If Tom Brady needed any reassurance that leaving New England for Tampa Bay was the right decision, Week 6 provided enough evidence.
Brady’s Buccaneers obliterated the previously unbeaten Green Bay Packers 38-10 with a dominant defensive performance while only needing 166 passing yards from the 43-year-old quarterback. That is an ideal setting for Brady at this point of his career. He is surrounded by elite weapons at wide receiver, an emerging running back and one of the most improved offensive lines in football. Even Rob Gronkowski is getting into the action.
Brady is no longer required to carry an entire team, as the Bucs have one of the most complete rosters in the NFL led by a defense that is extremely sound at all three levels. Tampa Bay is the second team in the last 20 years to have 20-plus sacks, 10-plus takeaways while allowing fewer than 70 yards rushing per game through their first six games. The other team to accomplish that, the 2008 Pittsburgh Steelers, won the Super Bowl.
Tampa Bay's defensive DVOA has now improved to -29.1%, 10 percentage points better than anyone else and ranked among the top 20 defenses we've ever measured through 6 games (since 1985). (3/3)
— Aaron Schatz 🏈 (@FO_ASchatz) October 19, 2020
As of Monday, the Bucs rank No. 1 in DVOA, a metric by Football Outsiders that measures overall quality of play and adjusts for opponents, while Brady’s former team in New England struggled on Sunday in an ugly 18-12 home loss to the Denver Broncos. The most telling thing for Brady had to be seeing how much New England’s passing game was held back due to an underwhelming group of receivers and tight ends, an area that privately frustrated the quarterback last season.
Brady has to be thrilled with his decision at this point.
Jets should hold onto Gase
The New York Jets should not fire head coach Adam Gase. As crazy as that sounds, given how poorly the Jets look every week, it is in the best long-term interest of the organization to keep Gase for the rest of the season. Having an inept coach paired with a terrible roster is the best way to ensure the Jets finish 0-16, which is the best possible scenario for the organization at this point.
The Jets are barren of talent and need to do everything they can to secure Clemson QB Trevor Lawrence, the best draft prospect since Andrew Luck, which will ultimately serve as a recruiting tool in their search for a legitimate coach. As painful as the games are to watch in the short term, keeping Gase is undoubtedly the best possible route to land Lawrence. Is it really worth risking the chance to snag a franchise QB by firing your coach to win a few meaningless games down the stretch? Absolutely not.
Why did Viking extend Cousins?
The Vikings were entering the final year of one of the most overpriced contracts in the NFL, and rather than see how the season played out in a rebuilding year for the franchise, they decided to hand Kirk Cousins a two-year extension worth $66 million in March.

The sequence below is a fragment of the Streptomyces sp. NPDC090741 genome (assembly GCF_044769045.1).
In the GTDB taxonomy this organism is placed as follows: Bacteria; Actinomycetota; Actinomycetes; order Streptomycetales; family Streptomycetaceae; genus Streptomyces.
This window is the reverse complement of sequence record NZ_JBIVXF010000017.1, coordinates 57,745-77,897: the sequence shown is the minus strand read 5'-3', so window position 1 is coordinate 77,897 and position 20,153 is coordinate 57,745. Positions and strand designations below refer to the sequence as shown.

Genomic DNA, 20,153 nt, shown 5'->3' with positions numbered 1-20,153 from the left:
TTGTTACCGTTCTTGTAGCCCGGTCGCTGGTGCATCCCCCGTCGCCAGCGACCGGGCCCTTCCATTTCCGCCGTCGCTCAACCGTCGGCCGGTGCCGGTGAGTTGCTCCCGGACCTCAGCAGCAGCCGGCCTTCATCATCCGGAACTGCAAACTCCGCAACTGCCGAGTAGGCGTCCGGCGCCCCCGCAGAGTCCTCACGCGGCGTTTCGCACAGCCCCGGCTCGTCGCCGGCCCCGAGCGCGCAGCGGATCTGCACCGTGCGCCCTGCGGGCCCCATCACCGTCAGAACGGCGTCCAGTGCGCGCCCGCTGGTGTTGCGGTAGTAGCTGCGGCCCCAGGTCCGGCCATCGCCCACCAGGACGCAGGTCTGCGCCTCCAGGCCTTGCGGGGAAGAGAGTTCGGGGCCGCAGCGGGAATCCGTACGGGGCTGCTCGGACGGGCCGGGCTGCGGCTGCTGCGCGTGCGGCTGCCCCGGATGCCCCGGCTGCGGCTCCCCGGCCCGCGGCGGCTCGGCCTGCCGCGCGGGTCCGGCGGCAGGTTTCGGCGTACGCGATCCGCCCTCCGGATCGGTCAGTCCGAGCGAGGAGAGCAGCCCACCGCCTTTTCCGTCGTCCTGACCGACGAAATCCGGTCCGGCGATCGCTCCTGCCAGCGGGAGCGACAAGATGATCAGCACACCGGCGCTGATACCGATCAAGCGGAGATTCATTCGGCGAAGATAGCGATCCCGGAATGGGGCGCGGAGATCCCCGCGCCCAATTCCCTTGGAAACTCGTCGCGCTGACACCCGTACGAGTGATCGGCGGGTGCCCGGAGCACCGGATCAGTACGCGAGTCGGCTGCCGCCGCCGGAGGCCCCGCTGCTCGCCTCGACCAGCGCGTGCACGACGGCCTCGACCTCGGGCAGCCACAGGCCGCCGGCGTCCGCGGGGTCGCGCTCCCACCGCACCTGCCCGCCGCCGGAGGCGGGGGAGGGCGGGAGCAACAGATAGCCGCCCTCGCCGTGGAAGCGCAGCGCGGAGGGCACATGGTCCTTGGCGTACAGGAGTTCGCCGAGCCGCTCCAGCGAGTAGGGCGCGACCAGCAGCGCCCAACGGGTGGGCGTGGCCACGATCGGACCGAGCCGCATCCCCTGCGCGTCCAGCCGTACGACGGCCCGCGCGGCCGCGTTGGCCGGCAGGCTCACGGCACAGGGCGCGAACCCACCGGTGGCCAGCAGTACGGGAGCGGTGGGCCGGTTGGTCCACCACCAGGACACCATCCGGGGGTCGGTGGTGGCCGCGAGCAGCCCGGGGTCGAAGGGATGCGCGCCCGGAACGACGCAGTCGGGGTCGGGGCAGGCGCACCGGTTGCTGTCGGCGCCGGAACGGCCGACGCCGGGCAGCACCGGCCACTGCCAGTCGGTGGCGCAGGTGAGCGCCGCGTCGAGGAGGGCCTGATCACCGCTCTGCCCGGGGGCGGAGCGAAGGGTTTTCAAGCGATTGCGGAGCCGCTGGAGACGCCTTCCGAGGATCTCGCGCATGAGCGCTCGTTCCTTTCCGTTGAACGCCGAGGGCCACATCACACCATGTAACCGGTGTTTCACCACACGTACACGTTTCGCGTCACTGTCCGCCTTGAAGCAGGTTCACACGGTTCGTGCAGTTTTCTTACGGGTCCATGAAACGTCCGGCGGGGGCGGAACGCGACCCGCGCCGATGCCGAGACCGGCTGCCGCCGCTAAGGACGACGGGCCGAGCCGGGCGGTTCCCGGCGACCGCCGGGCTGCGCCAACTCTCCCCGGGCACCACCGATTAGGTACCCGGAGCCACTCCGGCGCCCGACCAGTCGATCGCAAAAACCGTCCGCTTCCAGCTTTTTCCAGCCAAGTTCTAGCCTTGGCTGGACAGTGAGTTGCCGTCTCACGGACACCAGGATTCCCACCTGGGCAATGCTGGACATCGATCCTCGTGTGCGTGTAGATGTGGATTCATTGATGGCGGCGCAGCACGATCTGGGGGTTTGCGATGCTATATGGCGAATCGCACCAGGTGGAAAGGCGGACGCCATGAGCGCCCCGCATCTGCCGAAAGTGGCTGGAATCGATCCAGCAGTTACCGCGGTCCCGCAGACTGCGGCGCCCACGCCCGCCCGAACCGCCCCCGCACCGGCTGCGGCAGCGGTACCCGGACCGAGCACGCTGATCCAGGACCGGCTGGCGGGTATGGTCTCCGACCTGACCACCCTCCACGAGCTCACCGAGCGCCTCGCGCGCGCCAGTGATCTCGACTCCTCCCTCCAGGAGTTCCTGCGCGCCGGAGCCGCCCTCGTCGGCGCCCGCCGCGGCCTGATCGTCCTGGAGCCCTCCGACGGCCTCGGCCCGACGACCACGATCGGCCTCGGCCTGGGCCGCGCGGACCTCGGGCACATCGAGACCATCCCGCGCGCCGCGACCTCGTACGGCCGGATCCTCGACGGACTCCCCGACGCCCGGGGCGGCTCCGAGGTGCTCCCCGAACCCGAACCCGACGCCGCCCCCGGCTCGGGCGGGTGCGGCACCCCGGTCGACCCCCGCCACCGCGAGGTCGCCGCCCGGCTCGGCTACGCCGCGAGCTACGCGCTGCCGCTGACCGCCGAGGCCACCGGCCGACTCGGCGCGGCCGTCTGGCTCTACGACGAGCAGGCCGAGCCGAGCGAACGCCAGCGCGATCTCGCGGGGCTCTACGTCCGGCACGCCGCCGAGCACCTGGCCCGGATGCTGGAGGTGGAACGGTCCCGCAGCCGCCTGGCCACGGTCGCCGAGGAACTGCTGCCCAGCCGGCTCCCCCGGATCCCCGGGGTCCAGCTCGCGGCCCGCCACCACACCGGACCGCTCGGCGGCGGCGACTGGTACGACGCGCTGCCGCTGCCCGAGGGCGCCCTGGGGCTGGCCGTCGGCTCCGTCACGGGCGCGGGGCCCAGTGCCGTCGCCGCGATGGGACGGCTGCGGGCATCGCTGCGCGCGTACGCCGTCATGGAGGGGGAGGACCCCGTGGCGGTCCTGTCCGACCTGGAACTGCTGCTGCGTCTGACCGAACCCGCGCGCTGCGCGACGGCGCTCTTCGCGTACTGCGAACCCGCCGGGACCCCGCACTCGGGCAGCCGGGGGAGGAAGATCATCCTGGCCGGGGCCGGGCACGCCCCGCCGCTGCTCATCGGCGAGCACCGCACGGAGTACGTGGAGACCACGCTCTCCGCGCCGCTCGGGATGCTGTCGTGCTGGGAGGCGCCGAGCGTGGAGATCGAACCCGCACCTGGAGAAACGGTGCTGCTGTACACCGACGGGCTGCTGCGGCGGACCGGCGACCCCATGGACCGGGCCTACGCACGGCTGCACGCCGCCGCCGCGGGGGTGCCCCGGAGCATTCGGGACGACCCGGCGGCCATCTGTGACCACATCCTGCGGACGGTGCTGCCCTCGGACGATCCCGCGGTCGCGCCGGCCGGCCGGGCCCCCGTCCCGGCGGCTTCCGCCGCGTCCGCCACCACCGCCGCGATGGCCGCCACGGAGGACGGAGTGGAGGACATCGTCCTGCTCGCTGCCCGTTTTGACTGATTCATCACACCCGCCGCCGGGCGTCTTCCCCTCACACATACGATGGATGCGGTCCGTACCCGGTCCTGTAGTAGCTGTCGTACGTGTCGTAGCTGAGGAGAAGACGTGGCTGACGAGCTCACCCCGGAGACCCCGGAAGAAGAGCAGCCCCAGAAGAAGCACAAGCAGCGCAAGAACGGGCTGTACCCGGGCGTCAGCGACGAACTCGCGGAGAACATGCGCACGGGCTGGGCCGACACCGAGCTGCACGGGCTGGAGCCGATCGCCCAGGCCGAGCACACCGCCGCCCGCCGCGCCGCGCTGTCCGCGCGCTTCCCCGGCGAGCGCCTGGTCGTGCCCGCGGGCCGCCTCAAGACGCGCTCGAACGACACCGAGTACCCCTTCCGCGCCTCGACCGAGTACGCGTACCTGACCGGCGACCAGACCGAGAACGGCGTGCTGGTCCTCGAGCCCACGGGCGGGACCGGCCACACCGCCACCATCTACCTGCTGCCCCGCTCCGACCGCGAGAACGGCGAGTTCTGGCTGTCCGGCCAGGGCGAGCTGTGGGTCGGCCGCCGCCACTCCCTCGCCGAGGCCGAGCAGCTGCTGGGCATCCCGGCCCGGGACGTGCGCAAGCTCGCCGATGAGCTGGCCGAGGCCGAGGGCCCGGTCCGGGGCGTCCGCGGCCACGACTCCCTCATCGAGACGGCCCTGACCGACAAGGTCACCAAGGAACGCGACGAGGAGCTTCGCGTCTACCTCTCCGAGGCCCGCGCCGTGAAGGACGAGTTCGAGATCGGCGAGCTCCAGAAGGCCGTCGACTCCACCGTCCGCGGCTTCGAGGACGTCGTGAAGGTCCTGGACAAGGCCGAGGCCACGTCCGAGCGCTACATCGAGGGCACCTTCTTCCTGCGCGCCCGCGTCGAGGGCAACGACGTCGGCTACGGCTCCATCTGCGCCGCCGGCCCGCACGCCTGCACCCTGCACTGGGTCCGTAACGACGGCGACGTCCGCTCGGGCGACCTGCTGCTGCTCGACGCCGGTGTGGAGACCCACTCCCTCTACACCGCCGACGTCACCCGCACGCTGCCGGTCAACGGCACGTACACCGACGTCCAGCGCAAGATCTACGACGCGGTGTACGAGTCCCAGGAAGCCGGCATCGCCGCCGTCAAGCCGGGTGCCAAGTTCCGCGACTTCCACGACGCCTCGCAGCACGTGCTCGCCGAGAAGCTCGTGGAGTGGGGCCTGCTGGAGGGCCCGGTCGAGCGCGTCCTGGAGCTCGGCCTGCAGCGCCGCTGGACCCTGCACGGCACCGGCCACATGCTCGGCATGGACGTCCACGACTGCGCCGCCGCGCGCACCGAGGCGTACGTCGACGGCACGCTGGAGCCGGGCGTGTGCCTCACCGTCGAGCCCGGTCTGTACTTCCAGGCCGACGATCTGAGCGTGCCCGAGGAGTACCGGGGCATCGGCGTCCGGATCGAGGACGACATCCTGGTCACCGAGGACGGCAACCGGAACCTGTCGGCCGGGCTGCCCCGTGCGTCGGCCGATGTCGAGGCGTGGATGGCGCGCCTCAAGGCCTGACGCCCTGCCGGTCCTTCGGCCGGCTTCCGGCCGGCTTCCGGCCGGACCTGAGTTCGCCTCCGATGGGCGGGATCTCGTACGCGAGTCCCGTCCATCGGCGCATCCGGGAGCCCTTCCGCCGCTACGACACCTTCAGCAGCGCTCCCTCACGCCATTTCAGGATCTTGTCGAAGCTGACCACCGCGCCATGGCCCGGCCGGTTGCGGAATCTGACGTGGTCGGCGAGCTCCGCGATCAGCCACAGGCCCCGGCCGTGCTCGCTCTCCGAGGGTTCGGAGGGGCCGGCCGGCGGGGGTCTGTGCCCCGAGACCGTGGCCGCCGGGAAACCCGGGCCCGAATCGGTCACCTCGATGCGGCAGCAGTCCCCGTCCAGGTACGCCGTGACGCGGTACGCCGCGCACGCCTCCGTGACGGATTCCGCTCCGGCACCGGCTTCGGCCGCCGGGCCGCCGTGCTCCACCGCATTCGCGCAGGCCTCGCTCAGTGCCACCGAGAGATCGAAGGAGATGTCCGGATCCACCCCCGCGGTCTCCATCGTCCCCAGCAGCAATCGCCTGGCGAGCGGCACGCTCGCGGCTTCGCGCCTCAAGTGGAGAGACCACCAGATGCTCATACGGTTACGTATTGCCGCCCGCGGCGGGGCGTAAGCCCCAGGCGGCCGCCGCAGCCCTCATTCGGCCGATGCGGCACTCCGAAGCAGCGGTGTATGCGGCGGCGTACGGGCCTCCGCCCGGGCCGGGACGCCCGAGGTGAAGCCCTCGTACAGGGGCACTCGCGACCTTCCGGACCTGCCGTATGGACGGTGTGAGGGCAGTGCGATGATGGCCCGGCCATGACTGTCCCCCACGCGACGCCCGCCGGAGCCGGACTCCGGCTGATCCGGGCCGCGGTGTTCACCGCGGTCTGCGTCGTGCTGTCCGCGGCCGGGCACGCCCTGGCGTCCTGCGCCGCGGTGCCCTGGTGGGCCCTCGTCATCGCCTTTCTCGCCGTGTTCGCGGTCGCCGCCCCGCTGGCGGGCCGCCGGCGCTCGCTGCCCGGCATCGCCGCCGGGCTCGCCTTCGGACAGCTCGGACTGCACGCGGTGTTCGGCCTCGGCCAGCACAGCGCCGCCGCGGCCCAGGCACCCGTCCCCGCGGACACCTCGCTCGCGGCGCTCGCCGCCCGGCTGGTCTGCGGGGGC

They have to be full of buyer’s remorse, as Cousins’ play has been close to disastrous in a 1-5 start to the season. He’s tossed 10 interceptions in six games (his career high is 13) and has only once thrown for more than 260 passing yards, most of which came in garbage time Sunday in an abysmal performance against the lowly Atlanta Falcons, pushing the Vikings even further out of the playoff race.
Cousins is the definition of QB purgatory, similar to Andy Dalton and Jared Goff: good enough to simply get you to the playoffs, but not good enough to win a championship without being hidden. The Vikings did a good job of hiding his deficiencies last season, using a ton of play action under offensive coordinator Kevin Stefanski, but his previous flaws as a passer have resurfaced this season. At this point they likely would have walked away, but now he’s on the books for two more years at over $30 million per. That’s the kind of decision that haunts a franchise in a salary cap sport. Extending Cousins didn’t fit with the timeline of the organization in March and it makes even less sense now. It remains one of the puzzling decisions of the offseason.
Kirk Cousins is the first player with 0 Pass TD & 3 interceptions in a half this season.
Entering today, the Falcons had allowed the highest Total QBR (81.8) in the NFL, 15 Pass TD to just 2 Int, and had not held an opponent scoreless in the first half.
The Falcons lead 20-0. pic.twitter.com/0kdTJlmaPQ
— ESPN Stats & Info (@ESPNStatsInfo) October 18, 2020
Tannehill has Titans in contention
At the opposite end of the spectrum of offseason quarterback decisions are the Tennessee Titans, who have been greatly rewarded by doubling down on Ryan Tannehill. The Titans QB has played like an MVP candidate this season and is statistically the most efficient quarterback in the league after an incredible performance against the Houston Texans in Week 6. Tannehill, who finished 30-of-41 for 360 yards and four touchdowns, drove the team down the field for a game-tying score with less than two minutes left to play before setting up the game-winning touchdown in overtime.
Tannehill is the latest of many to excel after leaving Gase’s coaching and the Titans were absolutely right to hand him a long-term contract in the offseason, something that was doubted by many after his breakout in a small sample last year. The Titans are seeing immediate dividends with a 5-0 start, and thanks to their excellent quarterback play along with star running back Derrick Henry, Tennessee is a legitimate contender in the AFC.
Ryan Tannehill has been the best QB in the NFL as the Titans starter.
Since Week 7, 2019:
117.3 pass rating 1st
35 pass TD T-2nd
8.95 yds/att 1st
69.8 comp% 3rd
12 Wins T-2nd pic.twitter.com/odozgBr9X5
— CBS Sports HQ (@CBSSportsHQ) October 19, 2020
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